Gone Too Far On Retail Therapy? How To Right Your Shopping Wrongs
Gone Too Far On Retail Therapy? How To Right Your Shopping Wrongs

It happened in a blur.

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You were tired. Or stressed, overworked, and in need of a treat. You found yourself in a shopping mall. “I work hard,” you told yourself with sure confidence, “doesn’t everyone who works hard deserve a treat?”

So you shopped. You shopped like it was the last thing you would ever have the chance to do, pouring all of your emotional stresses into one of the most satisfying forms of therapy – retail therapy.

Then you wake up the next morning and reality hits. Suddenly, all of those purchases you deemed essential at the time now have a real price tag. They have a value, and you’re going to be expected to pay it. You find yourself sifting through what you bought, wondering why you picked pink for the new duvet set you don’t need, idly considering which items you might be able to repurpose as gifts.

Even with this, you find yourself struggling. You have a lot of stuff, and some of it is very personal – you love the new lingerie set, but it’s three-figures in cost. You can’t keep it, but you can’t give that as a gift without risking impropriety. So what do you do next?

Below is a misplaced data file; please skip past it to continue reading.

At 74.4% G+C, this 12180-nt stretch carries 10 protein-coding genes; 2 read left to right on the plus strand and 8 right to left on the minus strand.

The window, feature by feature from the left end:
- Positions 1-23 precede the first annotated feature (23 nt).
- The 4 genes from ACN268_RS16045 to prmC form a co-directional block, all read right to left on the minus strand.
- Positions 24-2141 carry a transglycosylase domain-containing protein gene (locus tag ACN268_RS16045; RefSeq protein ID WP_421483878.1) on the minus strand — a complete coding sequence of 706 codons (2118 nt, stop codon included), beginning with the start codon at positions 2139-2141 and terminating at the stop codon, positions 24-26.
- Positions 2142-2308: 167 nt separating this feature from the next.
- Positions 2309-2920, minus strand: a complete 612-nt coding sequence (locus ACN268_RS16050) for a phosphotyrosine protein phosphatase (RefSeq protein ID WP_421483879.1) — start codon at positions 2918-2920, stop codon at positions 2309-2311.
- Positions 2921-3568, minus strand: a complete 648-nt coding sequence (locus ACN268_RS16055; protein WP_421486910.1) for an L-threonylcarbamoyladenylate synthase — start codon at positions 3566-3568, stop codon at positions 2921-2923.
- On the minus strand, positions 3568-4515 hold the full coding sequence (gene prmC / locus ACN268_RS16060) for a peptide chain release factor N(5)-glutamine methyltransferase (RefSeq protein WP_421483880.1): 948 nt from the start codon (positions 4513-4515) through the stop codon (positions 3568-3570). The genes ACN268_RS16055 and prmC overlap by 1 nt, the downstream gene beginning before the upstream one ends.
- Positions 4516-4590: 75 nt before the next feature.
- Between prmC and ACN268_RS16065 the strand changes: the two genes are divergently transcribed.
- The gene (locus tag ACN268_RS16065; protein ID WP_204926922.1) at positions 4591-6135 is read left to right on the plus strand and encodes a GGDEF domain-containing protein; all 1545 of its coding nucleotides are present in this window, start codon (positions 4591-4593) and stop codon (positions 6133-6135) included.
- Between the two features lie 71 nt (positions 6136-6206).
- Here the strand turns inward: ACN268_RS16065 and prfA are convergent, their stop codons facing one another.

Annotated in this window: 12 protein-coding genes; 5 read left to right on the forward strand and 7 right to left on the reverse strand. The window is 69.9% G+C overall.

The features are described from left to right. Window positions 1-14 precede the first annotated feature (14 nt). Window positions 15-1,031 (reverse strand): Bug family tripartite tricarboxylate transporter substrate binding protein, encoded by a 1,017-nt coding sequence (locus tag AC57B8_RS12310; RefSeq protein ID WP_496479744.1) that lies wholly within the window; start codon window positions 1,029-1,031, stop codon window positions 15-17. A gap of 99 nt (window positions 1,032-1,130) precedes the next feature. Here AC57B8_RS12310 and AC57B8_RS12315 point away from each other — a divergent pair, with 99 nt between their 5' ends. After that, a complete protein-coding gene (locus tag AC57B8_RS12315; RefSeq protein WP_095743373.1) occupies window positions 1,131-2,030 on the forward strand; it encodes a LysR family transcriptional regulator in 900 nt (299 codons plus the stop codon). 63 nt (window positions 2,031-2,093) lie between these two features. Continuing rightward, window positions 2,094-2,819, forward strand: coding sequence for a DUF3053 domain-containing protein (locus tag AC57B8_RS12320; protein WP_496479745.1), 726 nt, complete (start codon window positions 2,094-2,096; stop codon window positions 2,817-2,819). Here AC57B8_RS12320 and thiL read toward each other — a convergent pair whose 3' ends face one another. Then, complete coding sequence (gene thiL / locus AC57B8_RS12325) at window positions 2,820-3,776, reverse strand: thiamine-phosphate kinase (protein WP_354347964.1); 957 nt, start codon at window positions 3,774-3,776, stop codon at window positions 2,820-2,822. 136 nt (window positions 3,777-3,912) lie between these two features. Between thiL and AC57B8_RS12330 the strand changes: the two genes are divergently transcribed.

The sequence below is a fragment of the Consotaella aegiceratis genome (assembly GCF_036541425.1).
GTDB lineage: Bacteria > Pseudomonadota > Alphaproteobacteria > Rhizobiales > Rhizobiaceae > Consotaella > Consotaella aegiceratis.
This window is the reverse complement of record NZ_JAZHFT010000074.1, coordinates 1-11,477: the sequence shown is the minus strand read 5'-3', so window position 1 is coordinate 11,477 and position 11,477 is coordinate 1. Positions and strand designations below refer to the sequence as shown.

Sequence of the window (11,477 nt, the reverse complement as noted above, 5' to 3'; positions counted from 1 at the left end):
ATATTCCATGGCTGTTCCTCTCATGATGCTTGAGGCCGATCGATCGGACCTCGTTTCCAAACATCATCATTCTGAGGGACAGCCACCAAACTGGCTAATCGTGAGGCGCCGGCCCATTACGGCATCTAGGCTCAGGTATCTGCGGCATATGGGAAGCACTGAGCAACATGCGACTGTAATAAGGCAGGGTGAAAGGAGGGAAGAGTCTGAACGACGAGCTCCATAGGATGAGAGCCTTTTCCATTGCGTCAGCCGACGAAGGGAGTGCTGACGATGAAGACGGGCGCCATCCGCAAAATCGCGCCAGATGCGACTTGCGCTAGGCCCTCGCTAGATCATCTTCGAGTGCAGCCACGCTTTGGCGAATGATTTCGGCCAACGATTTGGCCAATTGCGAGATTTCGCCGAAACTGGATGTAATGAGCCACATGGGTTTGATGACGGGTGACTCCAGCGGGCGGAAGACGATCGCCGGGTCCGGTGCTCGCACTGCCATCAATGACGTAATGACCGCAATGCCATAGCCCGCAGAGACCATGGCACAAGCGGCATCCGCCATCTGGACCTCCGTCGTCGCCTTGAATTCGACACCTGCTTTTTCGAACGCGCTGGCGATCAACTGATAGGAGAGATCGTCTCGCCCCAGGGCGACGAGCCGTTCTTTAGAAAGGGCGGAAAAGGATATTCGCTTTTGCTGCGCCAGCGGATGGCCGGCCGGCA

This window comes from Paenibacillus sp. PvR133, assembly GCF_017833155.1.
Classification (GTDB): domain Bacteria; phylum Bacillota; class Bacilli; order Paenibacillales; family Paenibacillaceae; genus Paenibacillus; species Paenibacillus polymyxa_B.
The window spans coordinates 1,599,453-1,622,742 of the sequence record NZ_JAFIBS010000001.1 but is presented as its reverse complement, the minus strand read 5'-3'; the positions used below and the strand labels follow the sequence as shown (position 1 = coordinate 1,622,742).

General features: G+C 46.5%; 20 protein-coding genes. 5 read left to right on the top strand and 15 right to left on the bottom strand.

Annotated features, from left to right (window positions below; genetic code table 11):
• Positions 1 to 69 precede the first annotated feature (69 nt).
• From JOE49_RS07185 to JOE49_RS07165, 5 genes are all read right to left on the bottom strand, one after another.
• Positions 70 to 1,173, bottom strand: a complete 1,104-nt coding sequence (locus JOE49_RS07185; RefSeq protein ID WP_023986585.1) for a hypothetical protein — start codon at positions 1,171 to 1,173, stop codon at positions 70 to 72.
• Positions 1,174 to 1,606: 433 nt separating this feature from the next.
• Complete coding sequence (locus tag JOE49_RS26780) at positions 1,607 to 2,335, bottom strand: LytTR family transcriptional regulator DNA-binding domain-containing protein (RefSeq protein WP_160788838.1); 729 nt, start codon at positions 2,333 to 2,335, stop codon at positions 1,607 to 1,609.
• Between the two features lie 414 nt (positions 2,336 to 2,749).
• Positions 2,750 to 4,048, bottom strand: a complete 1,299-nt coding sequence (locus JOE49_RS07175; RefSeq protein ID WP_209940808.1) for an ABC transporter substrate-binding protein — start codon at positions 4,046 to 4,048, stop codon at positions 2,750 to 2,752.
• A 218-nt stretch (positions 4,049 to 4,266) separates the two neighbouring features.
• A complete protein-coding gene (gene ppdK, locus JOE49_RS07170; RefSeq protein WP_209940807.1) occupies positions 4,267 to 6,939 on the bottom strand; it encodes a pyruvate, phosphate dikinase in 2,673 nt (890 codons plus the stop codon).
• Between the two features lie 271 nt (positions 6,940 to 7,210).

1. Return To Store

The most obvious answer but it has to be considered. Check the selling regulations for your region and see if you might be able to return.

For some items, such as accessories and electrical items, that will usually be a simple process. Clothes and jewelry, however, can differ – usually on hygiene grounds as items can’t be listed for resale. You may also discover they won’t refund in cash but in credit slips, which doesn’t much help you with the credit card bill you’re already scared of arriving.

Image via PixaBay

Ultimately, returns are done to the letter of the law and how persuasive you can be when returning it.

2. Sell It On

If there’s no one to gift to (or you just can’t afford to keep it), then sell the item on. New and with tags will make a difference to your purchase price; even better if you still have the receipt. It’s a lot easier to think “I can sell my rolex” if you’ve not had time to get attached to it.

Don’t just think you’re restricted to eBay either. Look for consignment stores that will do all the photographing and work of selling an item for you. They will take a percentage of the eventual sale price, but the item is more likely to sell with these services. Better to have 50% of something than 100% of nothing!

3. Tell Friends and Family

If you keep it light and cheeky, you can open items up to friends and family as gifts for you. Tell them you overspent but love the item, and if they want to give you the money you will consider it your next birthday/Christmas gift. You might even do them a favor – it can be tough to shop for gifts, and you’ve taken all of the effort out of it! Just don’t be demanding in the request; make it clear this is an offer that would help you out, not something you’re expecting them to do.

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